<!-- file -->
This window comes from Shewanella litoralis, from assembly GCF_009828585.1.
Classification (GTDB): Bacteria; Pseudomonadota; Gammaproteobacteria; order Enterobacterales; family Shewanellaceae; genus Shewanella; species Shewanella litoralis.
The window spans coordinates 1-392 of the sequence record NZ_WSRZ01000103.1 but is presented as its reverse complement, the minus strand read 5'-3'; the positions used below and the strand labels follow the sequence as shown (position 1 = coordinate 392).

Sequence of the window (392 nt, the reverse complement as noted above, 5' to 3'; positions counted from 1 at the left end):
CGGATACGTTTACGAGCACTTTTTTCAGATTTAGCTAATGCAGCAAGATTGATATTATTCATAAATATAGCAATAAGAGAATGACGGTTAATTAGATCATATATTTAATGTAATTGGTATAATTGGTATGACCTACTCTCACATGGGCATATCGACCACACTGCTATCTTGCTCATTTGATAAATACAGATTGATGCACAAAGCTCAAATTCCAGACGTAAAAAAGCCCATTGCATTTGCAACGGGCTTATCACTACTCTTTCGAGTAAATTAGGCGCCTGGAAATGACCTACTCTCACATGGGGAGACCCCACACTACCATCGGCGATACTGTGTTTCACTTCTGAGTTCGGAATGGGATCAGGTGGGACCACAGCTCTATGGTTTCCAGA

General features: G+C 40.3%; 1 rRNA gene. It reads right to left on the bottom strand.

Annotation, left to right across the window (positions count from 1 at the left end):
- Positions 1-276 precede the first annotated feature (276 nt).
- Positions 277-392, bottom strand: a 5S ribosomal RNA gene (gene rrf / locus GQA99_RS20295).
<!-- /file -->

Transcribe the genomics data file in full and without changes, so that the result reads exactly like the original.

This window comes from Shewanella litoralis, from assembly GCF_009828585.1.
Classification (GTDB): Bacteria; Pseudomonadota; Gammaproteobacteria; order Enterobacterales; family Shewanellaceae; genus Shewanella; species Shewanella litoralis.
The window spans coordinates 1-392 of the sequence record NZ_WSRZ01000103.1 but is presented as its reverse complement, the minus strand read 5'-3'; the positions used below and the strand labels follow the sequence as shown (position 1 = coordinate 392).

Sequence of the window (392 nt, the reverse complement as noted above, 5' to 3'; positions counted from 1 at the left end):
CGGATACGTTTACGAGCACTTTTTTCAGATTTAGCTAATGCAGCAAGATTGATATTATTCATAAATATAGCAATAAGAGAATGACGGTTAATTAGATCATATATTTAATGTAATTGGTATAATTGGTATGACCTACTCTCACATGGGCATATCGACCACACTGCTATCTTGCTCATTTGATAAATACAGATTGATGCACAAAGCTCAAATTCCAGACGTAAAAAAGCCCATTGCATTTGCAACGGGCTTATCACTACTCTTTCGAGTAAATTAGGCGCCTGGAAATGACCTACTCTCACATGGGGAGACCCCACACTACCATCGGCGATACTGTGTTTCACTTCTGAGTTCGGAATGGGATCAGGTGGGACCACAGCTCTATGGTTTCCAGA

General features: G+C 40.3%; 1 rRNA gene. It reads right to left on the bottom strand.

Annotation, left to right across the window (positions count from 1 at the left end):
- Positions 1-276 precede the first annotated feature (276 nt).
- Positions 277-392, bottom strand: a 5S ribosomal RNA gene (gene rrf / locus GQA99_RS20295).